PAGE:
On Wed, 26 Oct 2005, Stephen J. Smoogen wrote:
On 10/25/05, Steve G <linux_4ever(a)yahoo.com> wrote:
>> Is there something other than the size of the logfile that can be used
>> to cause the rotation?
> Not at this point. Would you need this to archive files or to reduce disk space
> consumption? I'm curious about what problem this would alleviate.
The problems I can see are:
1) A set policy of log rotation. One area I know of needs to be able
to rotate the logs every 24 hours so that they can be archived on a
2) The audit logs are huge and stick out as a visual eye popper if you
are looking in /var/log. The standard training for a sysadmin is to
look for files that are largers than a certain size and look through
them for problems.
The "principle of least surprise" would seem to dictate that audit log
rotation follow the standard policy for logrotate, rotating nightly or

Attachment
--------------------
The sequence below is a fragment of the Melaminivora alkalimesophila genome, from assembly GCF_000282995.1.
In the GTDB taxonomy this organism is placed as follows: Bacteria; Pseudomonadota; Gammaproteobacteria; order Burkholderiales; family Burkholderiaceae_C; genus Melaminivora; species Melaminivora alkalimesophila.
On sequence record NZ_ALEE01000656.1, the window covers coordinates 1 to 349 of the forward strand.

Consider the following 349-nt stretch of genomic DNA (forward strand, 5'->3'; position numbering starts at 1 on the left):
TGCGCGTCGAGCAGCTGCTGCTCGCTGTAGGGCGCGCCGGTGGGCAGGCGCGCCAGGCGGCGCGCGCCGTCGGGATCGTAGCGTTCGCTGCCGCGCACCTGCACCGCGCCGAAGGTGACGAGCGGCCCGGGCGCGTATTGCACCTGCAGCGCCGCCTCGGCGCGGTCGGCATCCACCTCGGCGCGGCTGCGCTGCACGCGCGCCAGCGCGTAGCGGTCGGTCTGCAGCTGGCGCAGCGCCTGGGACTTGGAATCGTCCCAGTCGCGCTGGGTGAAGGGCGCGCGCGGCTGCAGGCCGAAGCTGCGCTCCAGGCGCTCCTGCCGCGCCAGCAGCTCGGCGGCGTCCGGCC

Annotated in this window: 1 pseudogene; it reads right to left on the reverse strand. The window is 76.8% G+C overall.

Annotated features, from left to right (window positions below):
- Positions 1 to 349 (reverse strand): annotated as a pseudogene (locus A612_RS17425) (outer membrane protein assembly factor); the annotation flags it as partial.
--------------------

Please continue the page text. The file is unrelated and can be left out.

weekly. The failure of audit.log to follow that policy is what prompted
my question in the first place.
3) Some Incremental backup programs can go wonky on large text
This shows up a lot on remote backups where the backup is done via a
seek through the file to see where the changes are. [some of these
programs could use the minimal rsync algorithms..] but they seem to be
things that sites with policies have to work around versus getting a
Stephen J Smoogen.
CSIRT/Linux System Administrator
Clemson University Math Sciences
mjs AT clemson DOT edu